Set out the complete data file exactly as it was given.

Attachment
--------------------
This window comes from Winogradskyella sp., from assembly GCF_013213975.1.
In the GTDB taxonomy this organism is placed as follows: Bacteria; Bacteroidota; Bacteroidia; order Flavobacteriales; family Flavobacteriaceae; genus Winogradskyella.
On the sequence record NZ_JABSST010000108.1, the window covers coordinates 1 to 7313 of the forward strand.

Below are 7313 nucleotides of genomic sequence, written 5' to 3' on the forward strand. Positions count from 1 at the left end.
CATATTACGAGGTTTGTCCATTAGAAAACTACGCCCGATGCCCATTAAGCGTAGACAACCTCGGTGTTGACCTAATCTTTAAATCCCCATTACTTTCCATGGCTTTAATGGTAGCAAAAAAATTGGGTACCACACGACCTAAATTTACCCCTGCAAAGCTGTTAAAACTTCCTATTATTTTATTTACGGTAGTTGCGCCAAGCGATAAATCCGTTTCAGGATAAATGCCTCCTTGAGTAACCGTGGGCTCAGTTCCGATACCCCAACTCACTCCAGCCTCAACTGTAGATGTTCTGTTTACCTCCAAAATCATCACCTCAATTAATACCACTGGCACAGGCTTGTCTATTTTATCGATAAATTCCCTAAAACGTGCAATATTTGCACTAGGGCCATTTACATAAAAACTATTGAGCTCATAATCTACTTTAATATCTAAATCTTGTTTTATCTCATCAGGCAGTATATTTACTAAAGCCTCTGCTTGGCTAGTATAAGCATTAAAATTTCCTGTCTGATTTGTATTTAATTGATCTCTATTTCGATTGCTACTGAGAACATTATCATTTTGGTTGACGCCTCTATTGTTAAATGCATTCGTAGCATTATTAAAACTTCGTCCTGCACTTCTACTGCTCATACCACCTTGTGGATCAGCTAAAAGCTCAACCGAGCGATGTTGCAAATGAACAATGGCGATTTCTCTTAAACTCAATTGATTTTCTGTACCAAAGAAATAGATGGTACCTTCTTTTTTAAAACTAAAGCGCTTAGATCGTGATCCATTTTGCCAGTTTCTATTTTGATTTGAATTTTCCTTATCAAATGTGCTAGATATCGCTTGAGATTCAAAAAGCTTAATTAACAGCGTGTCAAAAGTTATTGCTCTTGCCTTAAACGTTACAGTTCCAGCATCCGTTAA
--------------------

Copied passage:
This window comes from Winogradskyella sp., from assembly GCF_013213975.1.
In the GTDB taxonomy this organism is placed as follows: Bacteria; Bacteroidota; Bacteroidia; order Flavobacteriales; family Flavobacteriaceae; genus Winogradskyella.
On the sequence record NZ_JABSST010000108.1, the window covers coordinates 1 to 7313 of the forward strand.

Below are 7313 nucleotides of genomic sequence, written 5' to 3' on the forward strand. Positions count from 1 at the left end.
CATATTACGAGGTTTGTCCATTAGAAAACTACGCCCGATGCCCATTAAGCGTAGACAACCTCGGTGTTGACCTAATCTTTAAATCCCCATTACTTTCCATGGCTTTAATGGTAGCAAAAAAATTGGGTACCACACGACCTAAATTTACCCCTGCAAAGCTGTTAAAACTTCCTATTATTTTATTTACGGTAGTTGCGCCAAGCGATAAATCCGTTTCAGGATAAATGCCTCCTTGAGTAACCGTGGGCTCAGTTCCGATACCCCAACTCACTCCAGCCTCAACTGTAGATGTTCTGTTTACCTCCAAAATCATCACCTCAATTAATACCACTGGCACAGGCTTGTCTATTTTATCGATAAATTCCCTAAAACGTGCAATATTTGCACTAGGGCCATTTACATAAAAACTATTGAGCTCATAATCTACTTTAATATCTAAATCTTGTTTTATCTCATCAGGCAGTATATTTACTAAAGCCTCTGCTTGGCTAGTATAAGCATTAAAATTTCCTGTCTGATTTGTATTTAATTGATCTCTATTTCGATTGCTACTGAGAACATTATCATTTTGGTTGACGCCTCTATTGTTAAATGCATTCGTAGCATTATTAAAACTTCGTCCTGCACTTCTACTGCTCATACCACCTTGTGGATCAGCTAAAAGCTCAACCGAGCGATGTTGCAAATGAACAATGGCGATTTCTCTTAAACTCAATTGATTTTCTGTACCAAAGAAATAGATGGTACCTTCTTTTTTAAAACTAAAGCGCTTAGATCGTGATCCATTTTGCCAGTTTCTATTTTGATTTGAATTTTCCTTATCAAATGTGCTAGATATCGCTTGAGATTCAAAAAGCTTAATTAACAGCGTGTCAAAAGTTATTGCTCTTGCCTTAAACGTTACAGTTCCAGCATCCGTTAA